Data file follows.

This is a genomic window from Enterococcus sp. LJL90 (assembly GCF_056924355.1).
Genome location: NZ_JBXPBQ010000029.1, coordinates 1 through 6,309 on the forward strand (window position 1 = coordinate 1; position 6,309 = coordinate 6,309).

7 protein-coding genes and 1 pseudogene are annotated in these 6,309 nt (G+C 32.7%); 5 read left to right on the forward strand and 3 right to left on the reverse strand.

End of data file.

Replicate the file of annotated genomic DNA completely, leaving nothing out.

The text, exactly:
This is a genomic window from Enterococcus sp. LJL90 (assembly GCF_056924355.1).
Genome location: NZ_JBXPBQ010000029.1, coordinates 1 through 6,309 on the forward strand (window position 1 = coordinate 1; position 6,309 = coordinate 6,309).

7 protein-coding genes and 1 pseudogene are annotated in these 6,309 nt (G+C 32.7%); 5 read left to right on the forward strand and 3 right to left on the reverse strand.